Trend and Variability in Interannual Air Temperature Over South West Mau Forest, 1985 - 2015

Mathew Kiura kigomo, David Mwehia Mburu, James Mwangi Kinyanjui, Aggrey Daniel Maina Thuo, Charles Ndegwa Mundia


The research is sponsored by Jomo Kenyatta University of Agriculture and Technology and National Commission for Science, Technology and Innovation Kenya.


Globally high altitude forest regions are considered to be more prone to rapid warming. These regions have also shown great seasonal and inter annual temperatures variability. In Kenya mean annual temperatures increased by 1.00C since 1960. Going by global trends it is plausible to argue that high altitude forest areas in Kenya might have shown great seasonal and inter annual temperatures variability over time. This study assessed interannual trend and variability as well as change point detection in average annual air temperature in South West Mau Forest, Kenya between 1985 and 2015. South West Mau Forest is an indigenous montane ecosystem with a tropical montane climate. Annual average air temperature over the South West Mau forest pointed towards climate warming of 0.01880C per year (Kendall’s tau = 0.3677, p value = 0.0033) but with low interannual variability (CV= 0.11%). A shift in the annual average air temperature of 0.3680C at p= 0.0051 was detected between 1985-1998 and 1999- 2015. There was a weak positive anomaly in the annual average air temperature with a slope of 0.0192 and R2 = 0.3074. Overall the region experienced climate warming.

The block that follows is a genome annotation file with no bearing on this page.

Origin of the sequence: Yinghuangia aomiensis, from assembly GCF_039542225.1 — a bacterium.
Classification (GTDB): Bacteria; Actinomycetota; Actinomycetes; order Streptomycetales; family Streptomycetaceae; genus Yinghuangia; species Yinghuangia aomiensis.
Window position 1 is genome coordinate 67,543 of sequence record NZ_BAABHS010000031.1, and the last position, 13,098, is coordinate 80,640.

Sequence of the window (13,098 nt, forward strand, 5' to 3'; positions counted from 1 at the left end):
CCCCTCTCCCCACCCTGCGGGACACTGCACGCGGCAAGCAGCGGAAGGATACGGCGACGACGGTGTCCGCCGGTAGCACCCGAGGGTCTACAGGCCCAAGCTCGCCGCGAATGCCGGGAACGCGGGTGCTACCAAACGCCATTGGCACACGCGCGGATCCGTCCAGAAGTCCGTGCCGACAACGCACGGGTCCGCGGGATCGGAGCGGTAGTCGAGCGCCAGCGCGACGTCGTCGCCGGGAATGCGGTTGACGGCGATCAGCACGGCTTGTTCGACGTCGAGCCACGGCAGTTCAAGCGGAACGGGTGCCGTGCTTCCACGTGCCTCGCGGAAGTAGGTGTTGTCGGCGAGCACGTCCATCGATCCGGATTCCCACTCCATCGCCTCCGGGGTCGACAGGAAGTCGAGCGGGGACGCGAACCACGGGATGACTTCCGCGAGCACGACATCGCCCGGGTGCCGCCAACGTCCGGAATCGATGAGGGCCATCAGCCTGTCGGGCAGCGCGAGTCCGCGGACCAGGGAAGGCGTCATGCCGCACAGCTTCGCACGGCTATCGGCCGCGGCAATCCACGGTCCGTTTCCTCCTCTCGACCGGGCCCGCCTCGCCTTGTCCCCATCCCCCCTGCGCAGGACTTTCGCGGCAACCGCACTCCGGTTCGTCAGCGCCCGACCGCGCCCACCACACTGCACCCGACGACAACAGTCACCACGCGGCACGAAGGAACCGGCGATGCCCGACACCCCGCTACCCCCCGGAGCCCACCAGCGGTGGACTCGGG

Keywords: Climate warming, Trend, Variability, Average temperature

DOI: 10.7176/JNSR/11-16-04

Publication date:August 31st 2020

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ISSN (Paper)2224-3186 ISSN (Online)2225-0921

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